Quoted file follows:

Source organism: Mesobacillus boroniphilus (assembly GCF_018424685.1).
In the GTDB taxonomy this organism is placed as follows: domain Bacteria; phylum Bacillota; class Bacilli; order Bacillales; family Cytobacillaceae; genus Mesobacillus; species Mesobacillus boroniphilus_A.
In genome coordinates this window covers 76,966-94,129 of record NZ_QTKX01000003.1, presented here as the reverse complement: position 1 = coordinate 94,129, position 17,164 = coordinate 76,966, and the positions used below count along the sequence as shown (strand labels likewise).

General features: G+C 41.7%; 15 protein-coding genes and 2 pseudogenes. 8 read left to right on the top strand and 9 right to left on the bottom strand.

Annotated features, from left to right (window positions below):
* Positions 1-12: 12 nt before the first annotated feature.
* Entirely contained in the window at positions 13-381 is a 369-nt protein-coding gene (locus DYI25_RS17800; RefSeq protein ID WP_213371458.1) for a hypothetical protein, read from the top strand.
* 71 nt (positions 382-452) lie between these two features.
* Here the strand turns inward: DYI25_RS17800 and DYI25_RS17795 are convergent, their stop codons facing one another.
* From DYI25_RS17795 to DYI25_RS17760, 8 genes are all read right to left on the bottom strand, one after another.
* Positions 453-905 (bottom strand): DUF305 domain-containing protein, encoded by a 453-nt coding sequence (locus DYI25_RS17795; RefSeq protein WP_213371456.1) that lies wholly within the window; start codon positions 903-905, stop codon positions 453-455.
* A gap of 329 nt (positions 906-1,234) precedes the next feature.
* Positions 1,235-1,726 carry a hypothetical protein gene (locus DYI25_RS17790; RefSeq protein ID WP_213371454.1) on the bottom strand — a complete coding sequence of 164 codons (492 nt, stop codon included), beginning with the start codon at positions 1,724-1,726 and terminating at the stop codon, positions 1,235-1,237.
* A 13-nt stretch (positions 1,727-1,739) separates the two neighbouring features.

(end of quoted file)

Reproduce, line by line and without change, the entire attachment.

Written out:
Source organism: Mesobacillus boroniphilus (assembly GCF_018424685.1).
In the GTDB taxonomy this organism is placed as follows: domain Bacteria; phylum Bacillota; class Bacilli; order Bacillales; family Cytobacillaceae; genus Mesobacillus; species Mesobacillus boroniphilus_A.
In genome coordinates this window covers 76,966-94,129 of record NZ_QTKX01000003.1, presented here as the reverse complement: position 1 = coordinate 94,129, position 17,164 = coordinate 76,966, and the positions used below count along the sequence as shown (strand labels likewise).

General features: G+C 41.7%; 15 protein-coding genes and 2 pseudogenes. 8 read left to right on the top strand and 9 right to left on the bottom strand.

Annotated features, from left to right (window positions below):
* Positions 1-12: 12 nt before the first annotated feature.
* Entirely contained in the window at positions 13-381 is a 369-nt protein-coding gene (locus DYI25_RS17800; RefSeq protein ID WP_213371458.1) for a hypothetical protein, read from the top strand.
* 71 nt (positions 382-452) lie between these two features.
* Here the strand turns inward: DYI25_RS17800 and DYI25_RS17795 are convergent, their stop codons facing one another.
* From DYI25_RS17795 to DYI25_RS17760, 8 genes are all read right to left on the bottom strand, one after another.
* Positions 453-905 (bottom strand): DUF305 domain-containing protein, encoded by a 453-nt coding sequence (locus DYI25_RS17795; RefSeq protein WP_213371456.1) that lies wholly within the window; start codon positions 903-905, stop codon positions 453-455.
* A gap of 329 nt (positions 906-1,234) precedes the next feature.
* Positions 1,235-1,726 carry a hypothetical protein gene (locus DYI25_RS17790; RefSeq protein ID WP_213371454.1) on the bottom strand — a complete coding sequence of 164 codons (492 nt, stop codon included), beginning with the start codon at positions 1,724-1,726 and terminating at the stop codon, positions 1,235-1,237.
* A 13-nt stretch (positions 1,727-1,739) separates the two neighbouring features.